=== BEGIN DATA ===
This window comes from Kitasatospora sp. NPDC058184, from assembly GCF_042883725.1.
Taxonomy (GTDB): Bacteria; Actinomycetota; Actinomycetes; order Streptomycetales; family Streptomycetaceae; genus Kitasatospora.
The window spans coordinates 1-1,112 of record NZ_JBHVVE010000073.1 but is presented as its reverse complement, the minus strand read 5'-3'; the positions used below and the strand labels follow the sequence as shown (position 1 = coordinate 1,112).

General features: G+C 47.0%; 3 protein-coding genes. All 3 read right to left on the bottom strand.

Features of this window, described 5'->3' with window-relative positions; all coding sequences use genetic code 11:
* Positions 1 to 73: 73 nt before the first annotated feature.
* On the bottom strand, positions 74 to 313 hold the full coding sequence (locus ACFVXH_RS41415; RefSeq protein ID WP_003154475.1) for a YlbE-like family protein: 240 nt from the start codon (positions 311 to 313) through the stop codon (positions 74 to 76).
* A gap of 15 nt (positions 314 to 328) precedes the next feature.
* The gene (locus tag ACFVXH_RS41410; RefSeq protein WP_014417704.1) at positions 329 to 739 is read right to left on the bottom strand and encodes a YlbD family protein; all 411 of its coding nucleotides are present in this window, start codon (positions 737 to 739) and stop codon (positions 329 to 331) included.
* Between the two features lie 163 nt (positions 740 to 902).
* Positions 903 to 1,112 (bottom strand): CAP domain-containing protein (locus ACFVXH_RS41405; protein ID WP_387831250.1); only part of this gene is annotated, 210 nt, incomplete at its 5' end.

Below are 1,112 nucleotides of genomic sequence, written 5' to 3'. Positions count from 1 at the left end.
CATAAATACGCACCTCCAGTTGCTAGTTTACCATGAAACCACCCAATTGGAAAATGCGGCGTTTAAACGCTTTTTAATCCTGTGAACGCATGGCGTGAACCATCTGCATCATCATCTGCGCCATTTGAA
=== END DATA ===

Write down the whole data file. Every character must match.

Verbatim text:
This window comes from Kitasatospora sp. NPDC058184, from assembly GCF_042883725.1.
Taxonomy (GTDB): Bacteria; Actinomycetota; Actinomycetes; order Streptomycetales; family Streptomycetaceae; genus Kitasatospora.
The window spans coordinates 1-1,112 of record NZ_JBHVVE010000073.1 but is presented as its reverse complement, the minus strand read 5'-3'; the positions used below and the strand labels follow the sequence as shown (position 1 = coordinate 1,112).

General features: G+C 47.0%; 3 protein-coding genes. All 3 read right to left on the bottom strand.

Features of this window, described 5'->3' with window-relative positions; all coding sequences use genetic code 11:
* Positions 1 to 73: 73 nt before the first annotated feature.
* On the bottom strand, positions 74 to 313 hold the full coding sequence (locus ACFVXH_RS41415; RefSeq protein ID WP_003154475.1) for a YlbE-like family protein: 240 nt from the start codon (positions 311 to 313) through the stop codon (positions 74 to 76).
* A gap of 15 nt (positions 314 to 328) precedes the next feature.
* The gene (locus tag ACFVXH_RS41410; RefSeq protein WP_014417704.1) at positions 329 to 739 is read right to left on the bottom strand and encodes a YlbD family protein; all 411 of its coding nucleotides are present in this window, start codon (positions 737 to 739) and stop codon (positions 329 to 331) included.
* Between the two features lie 163 nt (positions 740 to 902).
* Positions 903 to 1,112 (bottom strand): CAP domain-containing protein (locus ACFVXH_RS41405; protein ID WP_387831250.1); only part of this gene is annotated, 210 nt, incomplete at its 5' end.

Below are 1,112 nucleotides of genomic sequence, written 5' to 3'. Positions count from 1 at the left end.
CATAAATACGCACCTCCAGTTGCTAGTTTACCATGAAACCACCCAATTGGAAAATGCGGCGTTTAAACGCTTTTTAATCCTGTGAACGCATGGCGTGAACCATCTGCATCATCATCTGCGCCATTTGAA